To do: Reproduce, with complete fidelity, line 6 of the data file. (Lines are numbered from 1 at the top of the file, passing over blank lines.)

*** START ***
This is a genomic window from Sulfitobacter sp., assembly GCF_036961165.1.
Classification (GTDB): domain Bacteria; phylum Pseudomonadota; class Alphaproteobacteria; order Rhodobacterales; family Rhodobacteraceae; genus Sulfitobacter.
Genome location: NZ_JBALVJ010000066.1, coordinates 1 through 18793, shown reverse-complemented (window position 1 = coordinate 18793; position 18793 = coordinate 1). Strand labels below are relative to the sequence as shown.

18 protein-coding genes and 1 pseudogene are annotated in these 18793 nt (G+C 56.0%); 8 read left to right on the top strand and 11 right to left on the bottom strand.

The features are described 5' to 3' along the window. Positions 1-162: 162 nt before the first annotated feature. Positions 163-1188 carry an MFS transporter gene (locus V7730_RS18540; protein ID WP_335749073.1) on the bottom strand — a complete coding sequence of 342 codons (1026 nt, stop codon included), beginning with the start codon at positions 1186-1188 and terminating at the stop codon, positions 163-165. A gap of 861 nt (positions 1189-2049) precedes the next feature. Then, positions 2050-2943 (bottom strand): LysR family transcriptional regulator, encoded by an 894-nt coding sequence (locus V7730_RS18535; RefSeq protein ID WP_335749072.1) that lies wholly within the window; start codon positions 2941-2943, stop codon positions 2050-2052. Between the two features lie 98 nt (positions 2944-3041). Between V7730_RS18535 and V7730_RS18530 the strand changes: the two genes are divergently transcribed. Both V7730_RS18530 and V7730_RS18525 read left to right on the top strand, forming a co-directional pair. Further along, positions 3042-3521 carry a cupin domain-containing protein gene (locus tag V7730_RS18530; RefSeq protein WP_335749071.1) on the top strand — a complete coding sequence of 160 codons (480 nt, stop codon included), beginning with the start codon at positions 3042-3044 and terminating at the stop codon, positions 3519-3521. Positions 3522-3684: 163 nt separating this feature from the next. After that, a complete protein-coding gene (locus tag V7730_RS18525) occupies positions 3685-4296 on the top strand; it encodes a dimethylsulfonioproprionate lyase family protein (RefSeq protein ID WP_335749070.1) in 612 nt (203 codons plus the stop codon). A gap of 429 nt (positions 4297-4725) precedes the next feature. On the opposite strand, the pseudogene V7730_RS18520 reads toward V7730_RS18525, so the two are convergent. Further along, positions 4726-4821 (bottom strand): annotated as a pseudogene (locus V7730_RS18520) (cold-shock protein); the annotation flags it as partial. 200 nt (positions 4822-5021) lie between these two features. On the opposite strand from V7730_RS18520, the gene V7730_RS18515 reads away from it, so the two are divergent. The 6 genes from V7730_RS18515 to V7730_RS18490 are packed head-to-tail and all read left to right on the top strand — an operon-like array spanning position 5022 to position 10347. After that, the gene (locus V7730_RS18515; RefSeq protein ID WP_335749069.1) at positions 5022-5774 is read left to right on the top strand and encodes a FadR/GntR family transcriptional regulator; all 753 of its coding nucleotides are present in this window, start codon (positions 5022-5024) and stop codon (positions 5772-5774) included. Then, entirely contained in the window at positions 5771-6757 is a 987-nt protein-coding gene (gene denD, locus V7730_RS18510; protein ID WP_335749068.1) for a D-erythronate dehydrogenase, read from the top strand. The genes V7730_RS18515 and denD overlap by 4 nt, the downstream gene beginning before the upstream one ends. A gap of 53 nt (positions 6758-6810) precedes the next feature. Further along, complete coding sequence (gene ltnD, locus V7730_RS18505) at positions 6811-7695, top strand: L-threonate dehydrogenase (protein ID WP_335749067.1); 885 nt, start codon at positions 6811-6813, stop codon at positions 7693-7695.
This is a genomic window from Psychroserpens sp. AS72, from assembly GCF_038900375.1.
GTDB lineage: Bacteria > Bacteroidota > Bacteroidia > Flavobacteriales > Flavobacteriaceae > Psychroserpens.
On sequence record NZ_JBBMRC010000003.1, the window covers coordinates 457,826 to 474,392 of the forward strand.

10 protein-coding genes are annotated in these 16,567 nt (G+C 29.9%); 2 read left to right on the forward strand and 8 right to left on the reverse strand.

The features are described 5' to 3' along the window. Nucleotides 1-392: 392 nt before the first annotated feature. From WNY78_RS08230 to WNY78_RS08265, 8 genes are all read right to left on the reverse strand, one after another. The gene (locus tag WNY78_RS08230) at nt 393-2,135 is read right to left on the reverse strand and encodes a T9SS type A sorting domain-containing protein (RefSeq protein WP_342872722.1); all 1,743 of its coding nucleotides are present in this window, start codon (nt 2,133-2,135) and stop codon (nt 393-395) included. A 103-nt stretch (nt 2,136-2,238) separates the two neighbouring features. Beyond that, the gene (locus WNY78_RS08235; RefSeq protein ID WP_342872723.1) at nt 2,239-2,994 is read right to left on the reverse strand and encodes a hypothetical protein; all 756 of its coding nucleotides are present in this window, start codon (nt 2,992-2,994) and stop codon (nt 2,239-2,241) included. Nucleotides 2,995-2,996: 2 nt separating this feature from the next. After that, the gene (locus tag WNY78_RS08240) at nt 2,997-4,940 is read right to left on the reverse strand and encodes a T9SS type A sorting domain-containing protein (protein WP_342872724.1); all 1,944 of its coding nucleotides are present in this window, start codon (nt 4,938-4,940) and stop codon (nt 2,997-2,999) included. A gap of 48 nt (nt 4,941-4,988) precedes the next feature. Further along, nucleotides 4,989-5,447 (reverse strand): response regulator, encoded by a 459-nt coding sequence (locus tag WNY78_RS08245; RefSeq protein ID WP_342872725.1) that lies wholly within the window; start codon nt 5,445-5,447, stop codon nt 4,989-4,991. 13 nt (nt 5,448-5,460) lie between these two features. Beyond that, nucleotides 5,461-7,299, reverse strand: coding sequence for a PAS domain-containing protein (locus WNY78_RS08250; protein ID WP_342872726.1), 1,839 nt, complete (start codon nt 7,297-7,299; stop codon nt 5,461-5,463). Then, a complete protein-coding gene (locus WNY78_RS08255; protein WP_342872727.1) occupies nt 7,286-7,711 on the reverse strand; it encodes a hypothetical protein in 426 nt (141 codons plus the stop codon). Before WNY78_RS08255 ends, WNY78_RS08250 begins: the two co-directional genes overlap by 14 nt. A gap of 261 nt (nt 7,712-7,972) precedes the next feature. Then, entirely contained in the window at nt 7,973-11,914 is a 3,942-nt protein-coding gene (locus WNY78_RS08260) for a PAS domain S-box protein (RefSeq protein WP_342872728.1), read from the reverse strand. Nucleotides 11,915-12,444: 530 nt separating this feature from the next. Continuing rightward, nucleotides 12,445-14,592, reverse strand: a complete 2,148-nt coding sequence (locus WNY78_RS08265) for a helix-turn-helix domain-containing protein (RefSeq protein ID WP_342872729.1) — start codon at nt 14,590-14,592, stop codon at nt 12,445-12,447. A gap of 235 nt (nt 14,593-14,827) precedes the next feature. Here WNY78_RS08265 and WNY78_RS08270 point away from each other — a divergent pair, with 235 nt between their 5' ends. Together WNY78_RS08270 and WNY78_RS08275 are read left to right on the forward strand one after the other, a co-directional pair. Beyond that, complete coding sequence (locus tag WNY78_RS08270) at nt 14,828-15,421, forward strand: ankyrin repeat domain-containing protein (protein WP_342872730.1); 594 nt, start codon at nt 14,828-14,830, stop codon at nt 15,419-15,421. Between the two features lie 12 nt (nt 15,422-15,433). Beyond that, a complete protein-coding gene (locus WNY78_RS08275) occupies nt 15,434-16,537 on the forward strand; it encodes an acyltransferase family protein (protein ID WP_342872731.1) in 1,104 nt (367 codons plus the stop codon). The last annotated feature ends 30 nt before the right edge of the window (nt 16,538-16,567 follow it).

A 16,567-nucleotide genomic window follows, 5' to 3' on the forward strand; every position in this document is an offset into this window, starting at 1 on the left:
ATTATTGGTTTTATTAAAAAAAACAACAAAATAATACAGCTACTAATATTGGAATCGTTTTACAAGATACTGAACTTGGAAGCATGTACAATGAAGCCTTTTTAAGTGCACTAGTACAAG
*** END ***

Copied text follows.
This is a genomic window from Psychroserpens sp. AS72, from assembly GCF_038900375.1.